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Topic Four: Hydrocolloid Dressings

Composition & Properties

Hydrocolloids were developed initially for stoma products. Most hydrocolloids consist of a base made from pectin or gelatine, sodium carboxymethyl-cellulose (CMC) and elastomers, which are attached to a polyurethane film or foam backing. Some hydrocolloids do not contain gelatine (Williams, 1998).

Hydrocolloids are interactive dressings. In the presence of wound exudate, they absorb liquid and form a gel (Morris, 2006; Ousey, 2012) that holds the exudate within the hydrocolloid matrix (Benbow, 2005; Ousey, 2012).

Some hydrocolloids are occlusive, and others are semi-occlusive. Those that are semi-occlusive allow moisture vapour transfer (MVTR) as the exudate is absorbed and gel forms. The dressing becomes progressively more permeable, meaning that the MVTR is controlled in proportion to the amount of exudate present.

Consequently, these dressings can be used on a wider range of exudate levels ranging from low to moderate (Casey, 2000). They can be used to promote autolytic debridement of dry, sloughy or necrotic wounds (British National Formulary, 2011). Thinner versions are used on wounds that are dry or have low levels of exudate and are suitable for promoting granulation tissue (Fletcher et al., 2011).

Key modes of action:

  • Provide an occlusive bacterial and viral barrier to reduce the risk of cross infection
  • Lower the pH, reducing the ability of bacteria to proliferate
  • Maintain moisture at the wound bed allowing for faster epithelialisation and lower levels of pain
  • Prevent desiccation of the wound bed, providing a moist wound healing environment

(Queen, 2009)

Bathing or showering is possible without removing the dressing because of its waterproof properties (Benbow, 2005).

When not to use a hydrocolloid:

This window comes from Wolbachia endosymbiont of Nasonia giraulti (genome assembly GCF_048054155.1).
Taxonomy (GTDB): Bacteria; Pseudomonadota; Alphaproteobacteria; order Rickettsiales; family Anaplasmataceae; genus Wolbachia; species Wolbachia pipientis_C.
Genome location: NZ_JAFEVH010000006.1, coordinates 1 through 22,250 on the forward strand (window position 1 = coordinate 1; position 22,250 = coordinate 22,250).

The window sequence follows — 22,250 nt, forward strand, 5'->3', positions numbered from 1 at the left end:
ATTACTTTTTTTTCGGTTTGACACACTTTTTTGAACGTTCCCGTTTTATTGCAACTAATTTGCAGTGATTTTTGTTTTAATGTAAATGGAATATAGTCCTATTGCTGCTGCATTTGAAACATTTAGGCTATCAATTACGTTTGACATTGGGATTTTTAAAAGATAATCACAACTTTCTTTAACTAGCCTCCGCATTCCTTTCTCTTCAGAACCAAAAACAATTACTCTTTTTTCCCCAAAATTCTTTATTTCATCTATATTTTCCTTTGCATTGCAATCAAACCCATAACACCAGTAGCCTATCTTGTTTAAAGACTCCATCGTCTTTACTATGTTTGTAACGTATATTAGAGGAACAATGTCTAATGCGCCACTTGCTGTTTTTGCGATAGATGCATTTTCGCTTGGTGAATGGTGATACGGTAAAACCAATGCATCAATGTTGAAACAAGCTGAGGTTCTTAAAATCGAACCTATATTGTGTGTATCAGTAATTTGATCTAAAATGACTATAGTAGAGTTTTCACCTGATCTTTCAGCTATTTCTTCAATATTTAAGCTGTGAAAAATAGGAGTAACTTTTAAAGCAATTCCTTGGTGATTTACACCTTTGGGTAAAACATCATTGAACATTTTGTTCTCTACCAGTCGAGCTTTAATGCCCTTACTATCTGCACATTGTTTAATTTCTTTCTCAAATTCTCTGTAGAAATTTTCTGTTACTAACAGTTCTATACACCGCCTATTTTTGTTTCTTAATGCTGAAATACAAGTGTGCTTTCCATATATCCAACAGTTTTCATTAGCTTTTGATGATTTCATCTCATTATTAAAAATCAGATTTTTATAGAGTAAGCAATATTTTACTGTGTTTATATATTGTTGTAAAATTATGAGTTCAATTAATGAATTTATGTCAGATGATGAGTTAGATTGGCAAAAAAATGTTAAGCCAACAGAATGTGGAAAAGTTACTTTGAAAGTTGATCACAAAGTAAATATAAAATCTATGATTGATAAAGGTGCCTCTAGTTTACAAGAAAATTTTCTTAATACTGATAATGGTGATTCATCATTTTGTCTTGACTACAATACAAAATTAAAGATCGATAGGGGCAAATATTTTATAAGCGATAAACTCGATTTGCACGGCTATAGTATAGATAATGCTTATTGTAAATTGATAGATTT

• Clinically infected wounds (unless used in conjunction with appropriate treatment such as systemic antibiotics)
  • Occlusive hydrocolloids should not be used in the presence of anaerobic bacterial infection
  • Full-thickness burns
  • Exposed bone or tendon
  • Ulcers resulting from tuberculosis, syphilis or fungal infection
  • Active vasculitis
  • Deep narrow sinuses
  • Where there is a possibility of the wound becoming necrotic due to poor vascularisation

(Ousey et al., 2012)

Some things you may not be aware of about hydrocolloids:

  • Some hydrocolloid dressings contain gelatine
  • Hydrocolloids are occlusive and waterproof and may help reduce infection and cross infection
  • Hydrocolloid dressings can be used for Stage/Category I and II pressure ulcers
  • They are easy to remove and may reduce pain on dressing change
  • Can maintain a moist healing environment without over hydrating the wound bed
  • They can protect the periwound area as they overlap the wound bed
  • They can facilitate autolytic debridement
  • Hydrocolloids may help to reduce costs as they can be left in situ for up to seven days, providing there is no excessive exudate or infection present. On average, they stay in place for 3-5 days.
  • Hydrocolloids do not require a secondary dressing
  • The shiny outer surface and tapered edges of some newer hydrocolloid dressings help to protect tissues from pressure related damage by reducing the effects of pressure, shear and friction, reducing the likelihood of rucking, wrinkling or edge rolling.

(Fletcher et al., 2001, adapted from Ousey, 2012)

Indications for use

Hydrocolloids are indicated for use on low to moderately exuding wounds. They also encourage autolytic debridement and, therefore, may be useful for treating sloughy wounds or wounds with areas of necrotic tissue (Benbow, 2005).

Hydrocolloids can also be used on granulating wounds (Morris, 2006) and are often used as a primary dressing for minor burns and pressure ulcers. They can also be used as a secondary dressing to prevent other dressings on the wound from becoming contaminated (Ousey et al., 2012).

Hydrocolloid dressings are not recommended for wounds that are wet (moderate to heavy exudate).